Few days encourage classiness like New Year’s Eve does. However, behind the party caps, confetti, and bubbly, there’s always a bit of angst to the day. The dawn of a new year can often bring to the surface memories of what you didn’t do and hoped to, and make festivities of New Year’s Eve feel out of place.
Suffice it to say, it’s always easier to focus on the negative than the positive, and the fact is that you did do a lot this year. If there’s something you didn’t do, try again tomorrow or the next day. You’re harder on yourself than anyone else can be, so ease up every now and again to take in the world around you. In fact, let today be one of those days.
And if you’re planning to raise a glass or stop by the bottle shop for an aperitivo (or apéritif if you prefer the French; I alluded to aperitivi and digestivi a few days ago) to commemorate today’s moment in time, here are a few good options.
1. Tempus Fugit Kina L’Avion d’Or Quinquina
Quinine is a household term largely because of tonic water and the always tempting gin and tonic. But quinine is also an ingredient in several apéritif wines, such as this Swiss quinquina. Created by taking white wine and infusing it with chinchona bark as well as other spices, it takes on a very mellow, smooth flavor that is wonderful on its own, over ice, or blended into a cocktail.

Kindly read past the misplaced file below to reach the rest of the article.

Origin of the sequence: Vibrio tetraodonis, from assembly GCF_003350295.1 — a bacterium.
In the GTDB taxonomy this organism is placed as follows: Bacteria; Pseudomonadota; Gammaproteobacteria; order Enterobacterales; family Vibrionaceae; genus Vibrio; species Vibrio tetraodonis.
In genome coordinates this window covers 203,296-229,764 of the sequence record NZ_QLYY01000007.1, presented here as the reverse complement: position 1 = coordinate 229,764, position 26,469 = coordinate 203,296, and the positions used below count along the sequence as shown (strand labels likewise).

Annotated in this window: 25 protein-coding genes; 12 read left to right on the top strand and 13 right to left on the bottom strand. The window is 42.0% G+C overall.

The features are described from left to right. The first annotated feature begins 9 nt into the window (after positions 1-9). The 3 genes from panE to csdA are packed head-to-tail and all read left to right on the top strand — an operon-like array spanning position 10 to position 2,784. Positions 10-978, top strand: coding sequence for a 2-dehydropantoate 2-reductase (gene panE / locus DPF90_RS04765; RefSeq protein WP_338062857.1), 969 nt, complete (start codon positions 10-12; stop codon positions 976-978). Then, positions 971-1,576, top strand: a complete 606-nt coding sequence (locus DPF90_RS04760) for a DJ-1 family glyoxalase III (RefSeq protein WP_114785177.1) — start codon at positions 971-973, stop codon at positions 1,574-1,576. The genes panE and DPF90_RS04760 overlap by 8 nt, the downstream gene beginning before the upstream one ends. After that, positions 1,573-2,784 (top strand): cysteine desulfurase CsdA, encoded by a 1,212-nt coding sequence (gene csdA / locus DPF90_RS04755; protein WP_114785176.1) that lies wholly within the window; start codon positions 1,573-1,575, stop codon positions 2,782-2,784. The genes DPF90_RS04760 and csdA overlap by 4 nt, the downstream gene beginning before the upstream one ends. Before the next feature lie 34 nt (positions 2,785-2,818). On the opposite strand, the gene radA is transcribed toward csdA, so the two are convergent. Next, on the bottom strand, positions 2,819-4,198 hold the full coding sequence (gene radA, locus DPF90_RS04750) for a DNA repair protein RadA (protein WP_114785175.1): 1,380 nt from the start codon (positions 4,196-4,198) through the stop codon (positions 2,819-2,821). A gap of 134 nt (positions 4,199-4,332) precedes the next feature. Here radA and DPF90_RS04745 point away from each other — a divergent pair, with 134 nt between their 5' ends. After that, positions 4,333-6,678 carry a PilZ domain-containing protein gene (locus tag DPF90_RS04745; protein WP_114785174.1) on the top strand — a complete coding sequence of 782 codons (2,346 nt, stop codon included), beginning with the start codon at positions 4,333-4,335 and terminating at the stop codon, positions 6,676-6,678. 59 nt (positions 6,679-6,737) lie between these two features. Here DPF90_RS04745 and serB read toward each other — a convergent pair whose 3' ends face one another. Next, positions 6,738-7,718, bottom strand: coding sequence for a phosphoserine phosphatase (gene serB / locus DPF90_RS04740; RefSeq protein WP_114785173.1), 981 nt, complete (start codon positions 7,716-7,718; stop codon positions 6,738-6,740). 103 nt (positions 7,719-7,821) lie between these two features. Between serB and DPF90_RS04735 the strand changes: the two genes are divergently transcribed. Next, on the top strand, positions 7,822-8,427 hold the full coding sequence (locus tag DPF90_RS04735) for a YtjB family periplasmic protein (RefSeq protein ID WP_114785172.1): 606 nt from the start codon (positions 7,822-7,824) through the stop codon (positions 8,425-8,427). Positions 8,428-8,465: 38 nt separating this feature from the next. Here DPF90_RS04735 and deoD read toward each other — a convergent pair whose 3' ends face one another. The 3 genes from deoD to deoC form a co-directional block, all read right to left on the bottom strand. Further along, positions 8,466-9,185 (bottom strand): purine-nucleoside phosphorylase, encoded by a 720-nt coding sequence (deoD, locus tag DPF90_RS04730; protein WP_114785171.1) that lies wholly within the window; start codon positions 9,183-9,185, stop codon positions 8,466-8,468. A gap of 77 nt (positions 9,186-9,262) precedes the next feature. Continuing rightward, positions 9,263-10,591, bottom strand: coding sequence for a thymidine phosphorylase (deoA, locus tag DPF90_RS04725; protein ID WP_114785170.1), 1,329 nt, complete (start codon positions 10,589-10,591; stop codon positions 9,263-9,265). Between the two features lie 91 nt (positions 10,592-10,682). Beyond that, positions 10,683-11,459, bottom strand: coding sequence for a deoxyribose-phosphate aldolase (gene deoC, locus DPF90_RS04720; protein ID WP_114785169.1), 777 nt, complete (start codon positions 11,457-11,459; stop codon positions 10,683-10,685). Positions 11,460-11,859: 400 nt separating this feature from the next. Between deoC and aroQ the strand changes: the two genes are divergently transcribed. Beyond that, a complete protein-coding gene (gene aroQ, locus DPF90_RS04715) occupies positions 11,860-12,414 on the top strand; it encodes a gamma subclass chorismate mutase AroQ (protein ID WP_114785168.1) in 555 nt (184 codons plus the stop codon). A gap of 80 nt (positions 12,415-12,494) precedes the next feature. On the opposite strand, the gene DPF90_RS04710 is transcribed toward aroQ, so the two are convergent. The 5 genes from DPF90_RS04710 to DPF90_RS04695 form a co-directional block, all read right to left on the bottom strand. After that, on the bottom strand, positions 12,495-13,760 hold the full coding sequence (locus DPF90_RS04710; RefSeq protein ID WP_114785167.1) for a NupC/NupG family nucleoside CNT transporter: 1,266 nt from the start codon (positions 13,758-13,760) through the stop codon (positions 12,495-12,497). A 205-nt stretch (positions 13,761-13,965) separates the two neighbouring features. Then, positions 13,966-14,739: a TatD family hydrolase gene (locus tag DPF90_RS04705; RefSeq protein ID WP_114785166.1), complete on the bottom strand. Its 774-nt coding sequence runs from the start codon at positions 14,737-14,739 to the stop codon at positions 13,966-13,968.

2. Hidalgo La Gitana Manzanilla Sherry
If you’re in the mood for something drier, head down to Sanlúcar de Barrameda or simply pick up a bottle of manzanilla sherry. But this is a different kind of sherry than you’re familiar with – it’s not rich or sweet like ports can be, and is known for being more akin to a dry, crisp white wine with a tangy edge. Manzanilla is the name for chamomile in Spanish, and this wine takes on some of that flavor. It’s different than you expect, and a very rewarding apéritif.
3. French 75 Cocktail
While a direct, simple wine apéritif can be as good as it gets most of the time, other times you need a cocktail. The always pretty and satisfying French 75 is a scene stealer, and is deceptively simple: shake two parts gin and one part each of simple syrup and lemon juice, strain into a champagne flute, and top with champagne or the bubbly of your choice. Garnish with a lemon peel.
4. Freixenet Cava Cordón Negro
I’m partial to Spanish wines, and while champagne and prosecco get a lot of press, cava is their less known, very affordable cousin. Cava is produced in Cataluña in Northeast Spain, largely in the Penedès wine region, and Freixenet (fresh-ə-‘net) is the best known variety. And you really can’t go wrong – it’s available in a different levels of dryness, and always in the distinctive black bottle.
5. LINI 910 Labrusca Lambrusco Rosso NV
Apéritifs are largely lighter in color and crisper in flavor, but if you want to throw a curve ball into the mix, seek out a lambrusco for this evening. With the bubbles of champagne and roundness of red wines, lambruscos are always a hit.